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Objection! Let's play with primitives in JavaScript

martingaston profile image Martin Gaston ・4 min read

I like to spend lazy weekends eating my body weight in Pringles, playing videogames and also really digging into some of the fundamentals of programming languages to get an appreciation for what's going on. I've been fascinated by methods and primitives in JavaScript lately, spurred on as I look to branch out a deeper understanding of standard data types in both object-oriented and functional patterns.

While you certainly don't need to worry about a lot of this - it's really something the language largely abstracts away from you behind its individual implementation - it's nice to get a sense of what's going on.

I'm going to be using JavaScript for most of this, but also with little cameos from Ruby and Elixir, though you certainly don't need to know either of those languages.

Let's play with some JavaScript:

const foo = 'foo'
typeof foo
// 'string'

Consider the humble string, a proper salt of the earth, workhorse of data type. Strings are model citizens. They work hard all day and don't ask questions, and as long as they've got enough cash left over to take the family on a couple of holidays a year they're pretty contented.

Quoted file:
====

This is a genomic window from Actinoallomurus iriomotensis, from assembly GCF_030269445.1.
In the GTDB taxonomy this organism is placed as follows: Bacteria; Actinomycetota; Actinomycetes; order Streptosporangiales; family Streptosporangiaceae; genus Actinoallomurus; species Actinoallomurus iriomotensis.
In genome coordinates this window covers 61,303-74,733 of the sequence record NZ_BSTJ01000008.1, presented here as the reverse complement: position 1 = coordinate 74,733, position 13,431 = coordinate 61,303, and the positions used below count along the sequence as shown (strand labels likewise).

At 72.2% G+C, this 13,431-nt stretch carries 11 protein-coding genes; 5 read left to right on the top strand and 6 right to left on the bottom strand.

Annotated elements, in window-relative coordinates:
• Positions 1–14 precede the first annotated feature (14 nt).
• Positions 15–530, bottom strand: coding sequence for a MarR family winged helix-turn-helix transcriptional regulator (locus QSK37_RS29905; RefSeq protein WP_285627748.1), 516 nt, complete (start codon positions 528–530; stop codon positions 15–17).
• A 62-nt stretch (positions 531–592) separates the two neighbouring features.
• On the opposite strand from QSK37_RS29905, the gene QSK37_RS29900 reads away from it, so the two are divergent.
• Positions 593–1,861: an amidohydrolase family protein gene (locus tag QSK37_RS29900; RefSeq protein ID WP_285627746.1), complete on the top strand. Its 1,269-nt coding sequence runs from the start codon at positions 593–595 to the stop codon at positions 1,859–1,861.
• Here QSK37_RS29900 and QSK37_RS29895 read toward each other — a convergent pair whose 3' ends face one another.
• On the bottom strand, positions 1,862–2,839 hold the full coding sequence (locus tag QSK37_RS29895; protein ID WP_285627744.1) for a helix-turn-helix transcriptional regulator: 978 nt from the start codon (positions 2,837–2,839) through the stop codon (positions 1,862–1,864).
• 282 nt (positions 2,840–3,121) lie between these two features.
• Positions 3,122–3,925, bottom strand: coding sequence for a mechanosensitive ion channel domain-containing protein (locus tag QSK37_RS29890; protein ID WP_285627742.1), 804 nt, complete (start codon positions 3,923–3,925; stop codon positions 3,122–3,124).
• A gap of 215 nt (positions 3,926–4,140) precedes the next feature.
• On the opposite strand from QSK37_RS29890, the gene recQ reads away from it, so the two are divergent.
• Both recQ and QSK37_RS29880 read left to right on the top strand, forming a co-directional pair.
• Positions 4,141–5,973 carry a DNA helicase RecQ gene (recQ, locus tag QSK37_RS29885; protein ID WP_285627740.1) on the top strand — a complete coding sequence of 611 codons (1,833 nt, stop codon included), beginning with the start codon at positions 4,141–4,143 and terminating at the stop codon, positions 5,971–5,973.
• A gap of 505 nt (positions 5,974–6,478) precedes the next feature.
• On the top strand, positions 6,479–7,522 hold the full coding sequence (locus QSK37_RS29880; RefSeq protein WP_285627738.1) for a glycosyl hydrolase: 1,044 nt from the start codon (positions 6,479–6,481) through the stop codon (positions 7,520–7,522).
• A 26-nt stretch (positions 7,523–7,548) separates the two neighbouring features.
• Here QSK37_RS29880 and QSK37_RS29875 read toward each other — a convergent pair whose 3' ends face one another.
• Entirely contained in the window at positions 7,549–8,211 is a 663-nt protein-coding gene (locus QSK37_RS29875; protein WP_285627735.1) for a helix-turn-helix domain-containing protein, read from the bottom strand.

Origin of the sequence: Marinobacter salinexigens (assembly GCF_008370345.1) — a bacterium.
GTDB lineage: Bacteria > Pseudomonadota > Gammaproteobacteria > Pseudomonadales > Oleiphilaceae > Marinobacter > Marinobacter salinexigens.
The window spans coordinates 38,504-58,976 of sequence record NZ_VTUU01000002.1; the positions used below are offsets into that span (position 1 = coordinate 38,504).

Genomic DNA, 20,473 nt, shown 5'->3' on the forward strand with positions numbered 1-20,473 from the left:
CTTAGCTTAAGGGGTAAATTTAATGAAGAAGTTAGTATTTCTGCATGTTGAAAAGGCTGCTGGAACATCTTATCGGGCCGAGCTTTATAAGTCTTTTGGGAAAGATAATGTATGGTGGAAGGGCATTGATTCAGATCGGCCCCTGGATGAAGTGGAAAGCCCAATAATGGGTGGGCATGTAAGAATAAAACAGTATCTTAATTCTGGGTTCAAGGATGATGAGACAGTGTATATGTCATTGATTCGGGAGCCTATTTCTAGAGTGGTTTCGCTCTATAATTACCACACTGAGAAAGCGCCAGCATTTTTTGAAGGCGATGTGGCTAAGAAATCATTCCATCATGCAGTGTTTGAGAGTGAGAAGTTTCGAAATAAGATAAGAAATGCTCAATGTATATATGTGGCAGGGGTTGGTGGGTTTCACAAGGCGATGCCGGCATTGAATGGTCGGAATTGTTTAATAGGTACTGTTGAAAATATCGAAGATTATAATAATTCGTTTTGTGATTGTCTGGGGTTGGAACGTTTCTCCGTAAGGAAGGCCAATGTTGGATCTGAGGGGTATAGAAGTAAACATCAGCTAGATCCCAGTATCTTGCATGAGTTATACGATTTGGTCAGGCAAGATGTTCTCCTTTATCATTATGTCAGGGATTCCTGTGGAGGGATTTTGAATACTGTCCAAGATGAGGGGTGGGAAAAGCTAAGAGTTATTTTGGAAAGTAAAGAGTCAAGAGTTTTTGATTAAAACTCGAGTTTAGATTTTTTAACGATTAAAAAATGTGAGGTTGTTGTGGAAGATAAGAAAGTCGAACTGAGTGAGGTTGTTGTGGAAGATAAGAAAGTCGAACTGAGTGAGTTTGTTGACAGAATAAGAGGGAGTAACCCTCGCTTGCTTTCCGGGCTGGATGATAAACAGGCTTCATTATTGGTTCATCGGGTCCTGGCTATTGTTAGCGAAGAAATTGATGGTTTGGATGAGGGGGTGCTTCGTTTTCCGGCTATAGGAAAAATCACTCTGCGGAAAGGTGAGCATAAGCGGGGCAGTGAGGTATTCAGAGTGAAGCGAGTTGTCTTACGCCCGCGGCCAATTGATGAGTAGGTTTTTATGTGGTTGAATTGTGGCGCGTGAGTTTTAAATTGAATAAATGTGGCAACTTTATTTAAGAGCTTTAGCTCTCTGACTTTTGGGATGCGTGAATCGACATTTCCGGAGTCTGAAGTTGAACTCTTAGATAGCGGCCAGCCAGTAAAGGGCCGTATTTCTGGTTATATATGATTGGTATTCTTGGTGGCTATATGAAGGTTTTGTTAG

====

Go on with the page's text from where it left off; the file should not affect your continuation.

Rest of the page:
Over on the fields of JavaScript, a string is one of its six primitives, which are kind of like the language's Infinity Stones - string, number, boolean, undefined, null and symbol. Primitives in JavaScript are immutable, although can be replaced by other primitives with assignment. Primitives are lightweight, like the delicious Total 0% of data types, and don't have methods or properties - or the extra processing needs that come with them.

Wait a second, woah woah woah thank you very much, how come you can do this then?

foo.toUpperCase() // "FOO"
foo.length // 3

Well, with the exception of undefined and null, each primitive also has a complementary primitive wrapper object that, perhaps unsurprisingly, wraps around it - so that'sString, Number, Boolean and Symbol.

When you're as smart as Kyle Simpson (❤️) you can actually dig deep into what's going on under the hood, but essentially the String object (which still has its own constructor) will create an object - so not a primitive - around a given string primitive, which is still accessible with the valueOf method. This, I believe, is also loosely analogous to the implementation of primitives in Java, but I'm certainly no expert there: the most I know about Java is the FizzBuzz Enterprise Edition.

const bar = new String("bar")
typeof bar // 'object'
typeof bar.valueOf() // 'string'
bar.valueOf() === "bar" // true
bar === "bar" // false

Now, JavaScript will also handle this wrapping (also commonly called boxing or autoboxing) automatically when you attempt to access a method or property on a primitive, and then immediately following its evaluation it will automatically fling this new, temporary, single-use object off to the garbage collector.

const hello = "Hello!" // variable bound to string primitive
hello.shout = hello.valueOf().toUpperCase().concat("!!!!!") // create a String wrapper object and add a shout method, which is evaluated immediately and is then sent to the garbage collector
// "HELLO!!!!!"
hello.shout // creates a NEW String wrapper object, where shout doesn't exist, so returns undefined